Probably the most notable negative bits are when we get to car mode where we see some sacrifices made to accommodate the nigh-flawless bot mode. Looking at him head on, these are hard to pick out because both of them pertain to the rear half of the vehicle. The faux rims that fill out the lower leg hang down enough to be noticeable which is pretty minor. The main one though is the rear of the vehicle. While it’s not as obvious as something with the feet hanging out of the back, it almost looks like poor Downbeat here got into an accident and left his rear bumper behind. Neither of these things are dealbreakers at all, at least not for me, however, for the more car-centric transformers fans or the ones that need perfection in both modes, this is gonna be a sizeable demerit.

Personally though, the improvement in the quality of materials, the nigh-perfect robot mode representation and a great, if not perfect, vehicle mode make this a fantastic addition to the collection. The smooth and fun transformation is just icing on the cake. If you can find him at a reasonable price, grab him!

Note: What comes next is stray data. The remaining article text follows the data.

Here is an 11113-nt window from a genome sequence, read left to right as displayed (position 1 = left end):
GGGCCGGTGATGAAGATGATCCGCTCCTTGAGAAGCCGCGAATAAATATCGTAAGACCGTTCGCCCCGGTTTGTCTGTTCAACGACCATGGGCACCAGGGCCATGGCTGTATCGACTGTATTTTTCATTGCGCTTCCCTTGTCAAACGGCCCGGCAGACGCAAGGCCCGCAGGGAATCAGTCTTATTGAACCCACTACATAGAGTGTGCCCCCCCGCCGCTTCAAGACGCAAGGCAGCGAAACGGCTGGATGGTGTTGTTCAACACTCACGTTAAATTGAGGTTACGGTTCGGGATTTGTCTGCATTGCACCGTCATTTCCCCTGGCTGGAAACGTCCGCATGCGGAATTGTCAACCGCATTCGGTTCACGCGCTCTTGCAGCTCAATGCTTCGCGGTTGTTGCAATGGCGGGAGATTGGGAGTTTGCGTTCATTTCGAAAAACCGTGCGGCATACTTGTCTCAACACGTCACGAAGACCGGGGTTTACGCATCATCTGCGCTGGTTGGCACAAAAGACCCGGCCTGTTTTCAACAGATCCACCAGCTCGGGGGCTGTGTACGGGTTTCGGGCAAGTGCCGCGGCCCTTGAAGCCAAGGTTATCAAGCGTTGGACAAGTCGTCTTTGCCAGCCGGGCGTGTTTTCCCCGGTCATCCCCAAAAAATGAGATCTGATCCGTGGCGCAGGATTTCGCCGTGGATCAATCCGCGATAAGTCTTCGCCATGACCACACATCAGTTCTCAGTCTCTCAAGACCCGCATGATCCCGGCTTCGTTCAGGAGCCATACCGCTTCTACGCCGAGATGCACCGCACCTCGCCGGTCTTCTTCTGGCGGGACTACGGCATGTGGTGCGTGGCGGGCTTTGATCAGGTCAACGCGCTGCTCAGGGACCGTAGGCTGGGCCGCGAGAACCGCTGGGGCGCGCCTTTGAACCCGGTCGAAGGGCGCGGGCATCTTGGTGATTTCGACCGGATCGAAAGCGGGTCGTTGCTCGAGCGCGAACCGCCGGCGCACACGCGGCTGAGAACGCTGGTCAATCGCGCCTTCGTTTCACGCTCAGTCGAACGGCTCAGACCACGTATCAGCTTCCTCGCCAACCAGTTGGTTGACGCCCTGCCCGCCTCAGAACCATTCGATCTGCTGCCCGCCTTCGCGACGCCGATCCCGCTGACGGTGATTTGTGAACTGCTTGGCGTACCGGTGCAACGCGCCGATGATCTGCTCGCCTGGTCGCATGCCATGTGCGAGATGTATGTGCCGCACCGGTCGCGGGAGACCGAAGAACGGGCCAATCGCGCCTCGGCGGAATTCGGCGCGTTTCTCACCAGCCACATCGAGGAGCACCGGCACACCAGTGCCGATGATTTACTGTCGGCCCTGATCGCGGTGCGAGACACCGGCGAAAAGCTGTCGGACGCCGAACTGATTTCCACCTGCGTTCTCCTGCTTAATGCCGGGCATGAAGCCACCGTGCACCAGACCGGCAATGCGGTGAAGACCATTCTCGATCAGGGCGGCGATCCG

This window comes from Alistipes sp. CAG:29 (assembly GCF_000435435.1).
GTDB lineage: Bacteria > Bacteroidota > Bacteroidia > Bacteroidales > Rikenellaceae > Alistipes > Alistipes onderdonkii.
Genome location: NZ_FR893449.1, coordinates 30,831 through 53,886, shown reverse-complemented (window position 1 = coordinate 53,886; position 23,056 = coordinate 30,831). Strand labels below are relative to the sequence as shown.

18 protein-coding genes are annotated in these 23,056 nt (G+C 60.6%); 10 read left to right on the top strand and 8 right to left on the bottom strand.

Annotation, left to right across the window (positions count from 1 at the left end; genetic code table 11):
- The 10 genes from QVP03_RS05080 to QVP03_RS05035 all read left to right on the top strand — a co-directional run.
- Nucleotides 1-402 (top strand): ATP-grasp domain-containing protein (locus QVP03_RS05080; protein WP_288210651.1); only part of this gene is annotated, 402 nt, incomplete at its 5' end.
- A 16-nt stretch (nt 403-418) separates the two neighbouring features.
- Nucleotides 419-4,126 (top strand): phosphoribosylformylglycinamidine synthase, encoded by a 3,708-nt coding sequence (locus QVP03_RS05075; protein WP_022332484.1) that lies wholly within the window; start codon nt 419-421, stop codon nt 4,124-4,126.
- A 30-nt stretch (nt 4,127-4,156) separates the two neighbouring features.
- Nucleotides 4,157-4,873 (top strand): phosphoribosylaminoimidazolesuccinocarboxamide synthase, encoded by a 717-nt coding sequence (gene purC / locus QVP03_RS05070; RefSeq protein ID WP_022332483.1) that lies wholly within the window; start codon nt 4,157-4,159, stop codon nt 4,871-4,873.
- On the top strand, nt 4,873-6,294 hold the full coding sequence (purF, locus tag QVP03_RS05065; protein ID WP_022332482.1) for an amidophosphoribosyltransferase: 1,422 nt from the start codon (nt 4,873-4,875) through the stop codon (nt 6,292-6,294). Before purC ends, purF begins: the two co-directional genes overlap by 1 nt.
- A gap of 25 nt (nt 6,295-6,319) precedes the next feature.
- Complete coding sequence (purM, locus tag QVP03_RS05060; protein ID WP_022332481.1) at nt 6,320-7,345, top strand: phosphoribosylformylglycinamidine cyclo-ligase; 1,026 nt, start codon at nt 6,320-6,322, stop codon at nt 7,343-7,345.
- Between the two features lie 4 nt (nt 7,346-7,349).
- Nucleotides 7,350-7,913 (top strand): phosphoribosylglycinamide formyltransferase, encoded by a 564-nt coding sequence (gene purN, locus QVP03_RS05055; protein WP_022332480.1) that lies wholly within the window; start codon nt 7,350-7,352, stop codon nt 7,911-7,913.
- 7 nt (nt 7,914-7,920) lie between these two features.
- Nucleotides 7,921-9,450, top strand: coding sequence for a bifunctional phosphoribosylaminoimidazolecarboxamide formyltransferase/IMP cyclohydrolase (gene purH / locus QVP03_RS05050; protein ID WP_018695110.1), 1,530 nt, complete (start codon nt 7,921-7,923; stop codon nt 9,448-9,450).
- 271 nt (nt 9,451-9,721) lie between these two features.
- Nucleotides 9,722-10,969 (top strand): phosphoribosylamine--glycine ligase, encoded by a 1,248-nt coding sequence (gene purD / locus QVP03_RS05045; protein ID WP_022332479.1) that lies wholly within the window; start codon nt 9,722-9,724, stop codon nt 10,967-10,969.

Bottom line: While Gundog was good enough to make me continue buying products from Maketoys, Downbeat made me a fan. A Masterpiece Jazz in every way but name, there are some little things that keep him from being perfect and, as such, keep him just short of our Hypno Cat rating. Still, Happy Cat is nothing to sneeze at! And while he may share the same rating as Gundog, this is clearly the superior of the two!